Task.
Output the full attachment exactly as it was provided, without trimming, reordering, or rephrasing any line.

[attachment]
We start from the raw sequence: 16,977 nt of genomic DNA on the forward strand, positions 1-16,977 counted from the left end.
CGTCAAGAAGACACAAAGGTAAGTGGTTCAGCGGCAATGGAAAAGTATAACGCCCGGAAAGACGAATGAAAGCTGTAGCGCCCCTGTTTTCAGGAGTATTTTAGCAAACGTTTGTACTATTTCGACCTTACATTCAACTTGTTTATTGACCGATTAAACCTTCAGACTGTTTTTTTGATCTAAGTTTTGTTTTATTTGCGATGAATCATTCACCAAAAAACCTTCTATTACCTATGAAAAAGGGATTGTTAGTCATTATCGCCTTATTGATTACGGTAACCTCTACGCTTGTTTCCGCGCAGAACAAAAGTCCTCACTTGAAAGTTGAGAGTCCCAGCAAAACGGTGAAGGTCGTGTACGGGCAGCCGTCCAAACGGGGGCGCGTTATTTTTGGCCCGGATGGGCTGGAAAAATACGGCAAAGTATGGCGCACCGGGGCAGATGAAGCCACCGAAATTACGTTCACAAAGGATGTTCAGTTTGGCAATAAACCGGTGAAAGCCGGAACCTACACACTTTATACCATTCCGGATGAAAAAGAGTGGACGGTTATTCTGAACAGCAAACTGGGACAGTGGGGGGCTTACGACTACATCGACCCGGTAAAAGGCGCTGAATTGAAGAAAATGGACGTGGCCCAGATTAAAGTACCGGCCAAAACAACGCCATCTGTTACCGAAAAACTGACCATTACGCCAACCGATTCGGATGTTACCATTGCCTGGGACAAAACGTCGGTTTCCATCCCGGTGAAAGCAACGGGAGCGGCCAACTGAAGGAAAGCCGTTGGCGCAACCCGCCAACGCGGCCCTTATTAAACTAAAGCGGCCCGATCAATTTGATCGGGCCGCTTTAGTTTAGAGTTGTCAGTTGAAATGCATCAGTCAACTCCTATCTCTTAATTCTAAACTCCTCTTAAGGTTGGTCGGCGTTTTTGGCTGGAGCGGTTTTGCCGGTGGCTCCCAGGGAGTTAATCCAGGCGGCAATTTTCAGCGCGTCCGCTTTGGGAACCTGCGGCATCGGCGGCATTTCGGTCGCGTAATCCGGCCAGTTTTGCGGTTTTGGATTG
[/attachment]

We start from the raw sequence: 16,977 nt of genomic DNA on the forward strand, positions 1-16,977 counted from the left end.
CGTCAAGAAGACACAAAGGTAAGTGGTTCAGCGGCAATGGAAAAGTATAACGCCCGGAAAGACGAATGAAAGCTGTAGCGCCCCTGTTTTCAGGAGTATTTTAGCAAACGTTTGTACTATTTCGACCTTACATTCAACTTGTTTATTGACCGATTAAACCTTCAGACTGTTTTTTTGATCTAAGTTTTGTTTTATTTGCGATGAATCATTCACCAAAAAACCTTCTATTACCTATGAAAAAGGGATTGTTAGTCATTATCGCCTTATTGATTACGGTAACCTCTACGCTTGTTTCCGCGCAGAACAAAAGTCCTCACTTGAAAGTTGAGAGTCCCAGCAAAACGGTGAAGGTCGTGTACGGGCAGCCGTCCAAACGGGGGCGCGTTATTTTTGGCCCGGATGGGCTGGAAAAATACGGCAAAGTATGGCGCACCGGGGCAGATGAAGCCACCGAAATTACGTTCACAAAGGATGTTCAGTTTGGCAATAAACCGGTGAAAGCCGGAACCTACACACTTTATACCATTCCGGATGAAAAAGAGTGGACGGTTATTCTGAACAGCAAACTGGGACAGTGGGGGGCTTACGACTACATCGACCCGGTAAAAGGCGCTGAATTGAAGAAAATGGACGTGGCCCAGATTAAAGTACCGGCCAAAACAACGCCATCTGTTACCGAAAAACTGACCATTACGCCAACCGATTCGGATGTTACCATTGCCTGGGACAAAACGTCGGTTTCCATCCCGGTGAAAGCAACGGGAGCGGCCAACTGAAGGAAAGCCGTTGGCGCAACCCGCCAACGCGGCCCTTATTAAACTAAAGCGGCCCGATCAATTTGATCGGGCCGCTTTAGTTTAGAGTTGTCAGTTGAAATGCATCAGTCAACTCCTATCTCTTAATTCTAAACTCCTCTTAAGGTTGGTCGGCGTTTTTGGCTGGAGCGGTTTTGCCGGTGGCTCCCAGGGAGTTAATCCAGGCGGCAATTTTCAGCGCGTCCGCTTTGGGAACCTGCGGCATCGGCGGCATTTCGGTCGCGTAATCCGGCCAGTTTTGCGGTTTTGGATTG